August 31, 2011

It made a difference to that one...

Once upon a time, there was a wise man who used to go to the ocean to do his writing. He had a habit of walking on the beach before he began his work.

One day, as he was walking along the shore, he looked down the beach and saw a human figure moving like a dancer. He smiled to himself at the thought of someone who would dance to the day, and so, he walked faster to catch up.

As he got closer, he noticed that the figure was that of a young man, and that what he was doing was not dancing at all. The young man was reaching down to the shore, picking up small objects, and throwing them into the ocean.

He came closer still and called out "Good morning! May I ask what it is that you are doing?"

The young man paused, looked up, and replied "Throwing starfish into the ocean."

"I must ask, then, why are you throwing starfish into the ocean?" asked the somewhat startled wise man.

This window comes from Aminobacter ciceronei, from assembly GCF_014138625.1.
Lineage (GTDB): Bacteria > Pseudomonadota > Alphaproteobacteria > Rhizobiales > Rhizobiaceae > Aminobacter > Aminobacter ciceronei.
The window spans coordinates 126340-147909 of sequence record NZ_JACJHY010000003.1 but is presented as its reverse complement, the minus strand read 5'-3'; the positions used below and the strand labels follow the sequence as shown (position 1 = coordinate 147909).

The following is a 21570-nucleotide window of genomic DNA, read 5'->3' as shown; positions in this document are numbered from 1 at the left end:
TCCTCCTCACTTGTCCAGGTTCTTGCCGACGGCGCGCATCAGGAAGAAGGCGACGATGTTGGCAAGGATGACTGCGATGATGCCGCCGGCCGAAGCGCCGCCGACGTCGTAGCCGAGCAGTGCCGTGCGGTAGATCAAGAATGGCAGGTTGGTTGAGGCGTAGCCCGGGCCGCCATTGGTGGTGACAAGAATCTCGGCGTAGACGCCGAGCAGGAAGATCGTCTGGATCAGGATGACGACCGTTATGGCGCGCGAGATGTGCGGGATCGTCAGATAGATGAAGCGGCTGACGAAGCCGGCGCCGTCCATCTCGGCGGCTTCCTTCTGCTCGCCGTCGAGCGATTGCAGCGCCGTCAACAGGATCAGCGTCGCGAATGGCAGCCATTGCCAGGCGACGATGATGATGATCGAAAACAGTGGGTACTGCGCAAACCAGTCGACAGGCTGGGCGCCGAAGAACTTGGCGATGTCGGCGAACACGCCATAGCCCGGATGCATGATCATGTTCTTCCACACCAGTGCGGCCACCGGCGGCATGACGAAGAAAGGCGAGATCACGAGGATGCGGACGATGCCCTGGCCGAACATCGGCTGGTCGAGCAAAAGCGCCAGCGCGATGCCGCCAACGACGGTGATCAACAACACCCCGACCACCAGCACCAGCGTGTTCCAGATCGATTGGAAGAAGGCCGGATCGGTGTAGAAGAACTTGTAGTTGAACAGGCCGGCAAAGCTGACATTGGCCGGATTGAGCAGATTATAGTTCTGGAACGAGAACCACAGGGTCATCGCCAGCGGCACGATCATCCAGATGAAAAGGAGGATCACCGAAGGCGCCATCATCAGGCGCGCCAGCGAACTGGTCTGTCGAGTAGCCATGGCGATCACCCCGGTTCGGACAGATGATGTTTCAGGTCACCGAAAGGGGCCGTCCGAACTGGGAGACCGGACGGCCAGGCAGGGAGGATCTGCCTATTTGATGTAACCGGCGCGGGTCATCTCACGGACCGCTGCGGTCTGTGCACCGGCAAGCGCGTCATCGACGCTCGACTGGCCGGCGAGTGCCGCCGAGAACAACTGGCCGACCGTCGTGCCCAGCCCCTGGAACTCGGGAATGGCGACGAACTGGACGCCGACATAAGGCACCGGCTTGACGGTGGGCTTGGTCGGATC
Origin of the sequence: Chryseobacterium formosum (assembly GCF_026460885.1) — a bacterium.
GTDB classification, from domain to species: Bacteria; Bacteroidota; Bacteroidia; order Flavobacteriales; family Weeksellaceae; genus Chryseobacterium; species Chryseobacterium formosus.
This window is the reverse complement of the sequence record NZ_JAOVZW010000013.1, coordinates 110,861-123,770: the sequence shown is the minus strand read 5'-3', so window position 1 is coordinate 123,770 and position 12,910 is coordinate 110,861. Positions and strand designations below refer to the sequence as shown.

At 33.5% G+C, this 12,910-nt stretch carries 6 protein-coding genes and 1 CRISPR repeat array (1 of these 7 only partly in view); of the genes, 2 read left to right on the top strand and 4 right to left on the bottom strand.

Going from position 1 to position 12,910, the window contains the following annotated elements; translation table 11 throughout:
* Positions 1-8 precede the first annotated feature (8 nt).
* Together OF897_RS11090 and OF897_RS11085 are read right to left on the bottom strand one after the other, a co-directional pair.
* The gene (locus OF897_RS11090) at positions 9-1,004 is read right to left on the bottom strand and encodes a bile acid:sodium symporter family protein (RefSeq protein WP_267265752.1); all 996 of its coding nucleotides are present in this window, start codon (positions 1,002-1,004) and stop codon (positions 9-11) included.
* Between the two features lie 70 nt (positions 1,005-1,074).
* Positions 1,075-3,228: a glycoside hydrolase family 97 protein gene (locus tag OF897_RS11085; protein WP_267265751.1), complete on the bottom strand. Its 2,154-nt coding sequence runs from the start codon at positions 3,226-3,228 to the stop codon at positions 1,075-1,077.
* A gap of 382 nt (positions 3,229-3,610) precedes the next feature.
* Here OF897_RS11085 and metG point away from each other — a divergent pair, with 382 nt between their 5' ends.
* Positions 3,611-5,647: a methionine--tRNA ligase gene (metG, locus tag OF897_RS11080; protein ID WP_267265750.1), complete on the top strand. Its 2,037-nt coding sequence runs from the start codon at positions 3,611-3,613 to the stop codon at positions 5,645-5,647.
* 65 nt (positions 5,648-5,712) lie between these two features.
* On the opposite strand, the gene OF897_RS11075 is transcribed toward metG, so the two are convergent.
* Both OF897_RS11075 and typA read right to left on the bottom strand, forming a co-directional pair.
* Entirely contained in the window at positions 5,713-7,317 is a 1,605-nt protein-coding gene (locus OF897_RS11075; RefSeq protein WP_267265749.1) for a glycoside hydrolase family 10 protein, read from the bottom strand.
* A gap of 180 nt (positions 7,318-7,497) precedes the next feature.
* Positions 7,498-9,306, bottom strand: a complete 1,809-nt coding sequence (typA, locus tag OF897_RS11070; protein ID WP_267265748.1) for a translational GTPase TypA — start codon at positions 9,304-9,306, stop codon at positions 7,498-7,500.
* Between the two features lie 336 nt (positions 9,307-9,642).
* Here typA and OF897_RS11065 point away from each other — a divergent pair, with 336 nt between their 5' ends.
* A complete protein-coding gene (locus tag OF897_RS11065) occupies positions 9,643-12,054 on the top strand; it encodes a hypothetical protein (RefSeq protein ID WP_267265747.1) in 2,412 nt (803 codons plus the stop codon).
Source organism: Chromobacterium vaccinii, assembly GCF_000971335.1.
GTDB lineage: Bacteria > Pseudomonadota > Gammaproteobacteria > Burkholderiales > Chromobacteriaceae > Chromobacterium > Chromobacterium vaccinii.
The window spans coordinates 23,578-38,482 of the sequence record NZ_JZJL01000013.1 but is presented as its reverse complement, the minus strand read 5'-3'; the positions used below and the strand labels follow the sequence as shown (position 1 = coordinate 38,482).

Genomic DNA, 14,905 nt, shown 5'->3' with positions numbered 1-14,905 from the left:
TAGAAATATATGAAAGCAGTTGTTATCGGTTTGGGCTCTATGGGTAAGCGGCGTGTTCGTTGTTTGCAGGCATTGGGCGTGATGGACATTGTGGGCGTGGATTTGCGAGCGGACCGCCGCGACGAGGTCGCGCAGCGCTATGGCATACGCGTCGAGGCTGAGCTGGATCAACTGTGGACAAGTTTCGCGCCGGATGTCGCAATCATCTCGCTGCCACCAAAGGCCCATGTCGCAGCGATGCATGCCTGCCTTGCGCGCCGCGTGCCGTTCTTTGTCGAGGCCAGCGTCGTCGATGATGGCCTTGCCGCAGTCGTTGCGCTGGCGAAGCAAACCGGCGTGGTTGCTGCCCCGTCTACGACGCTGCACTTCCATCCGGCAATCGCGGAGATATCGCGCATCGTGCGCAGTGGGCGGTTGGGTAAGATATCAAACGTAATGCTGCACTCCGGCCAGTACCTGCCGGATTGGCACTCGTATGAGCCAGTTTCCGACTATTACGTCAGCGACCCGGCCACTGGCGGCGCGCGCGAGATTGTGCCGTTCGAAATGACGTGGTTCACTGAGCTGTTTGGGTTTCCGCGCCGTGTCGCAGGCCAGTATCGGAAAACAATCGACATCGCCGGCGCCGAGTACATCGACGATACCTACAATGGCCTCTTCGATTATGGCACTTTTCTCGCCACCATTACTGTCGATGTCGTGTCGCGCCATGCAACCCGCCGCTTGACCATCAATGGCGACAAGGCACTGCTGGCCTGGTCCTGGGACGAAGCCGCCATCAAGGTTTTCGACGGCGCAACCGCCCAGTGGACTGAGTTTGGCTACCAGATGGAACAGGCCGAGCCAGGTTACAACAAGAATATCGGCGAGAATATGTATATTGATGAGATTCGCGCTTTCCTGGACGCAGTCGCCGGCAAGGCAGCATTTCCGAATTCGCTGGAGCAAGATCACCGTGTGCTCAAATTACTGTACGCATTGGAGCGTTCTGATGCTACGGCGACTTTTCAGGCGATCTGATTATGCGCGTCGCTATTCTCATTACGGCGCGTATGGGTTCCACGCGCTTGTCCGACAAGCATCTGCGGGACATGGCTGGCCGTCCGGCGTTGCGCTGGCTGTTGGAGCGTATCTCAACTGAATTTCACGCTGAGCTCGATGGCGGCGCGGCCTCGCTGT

To this, the young man replied, "The sun is up and the tide is going out. If I don't throw them in, they'll die."

Upon hearing this, the wise man commented, "But, young man, do you not realize that there are miles and miles of beach and there are starfish all along every mile? You can't possibly make a difference!"

At this, the young man bent down, picked up yet another starfish, and threw it into the ocean. As it met the water, he said, "It made a difference for that one."

Sometimes in my work I feel as though the issue at hand is too big for one person, or one organization, to make any difference. That we can't do enough to affect literacy rates because we don't have the support we need from the system. Or in regards to health literacy, that poor communication and lack of empathy for the low health literate patient is commonplace, and that no matter what we do, the change will be minimal at best.

This story, written by anthropologist, Loren Eiseley, reminds me that everything we do as individuals really does make a difference, albeit minor. But when all of our individual efforts are combined, these minor differences become much greater, lasting changes.

It's worth it, y'all! Keep doin what you're doin!

No comments:

Post a Comment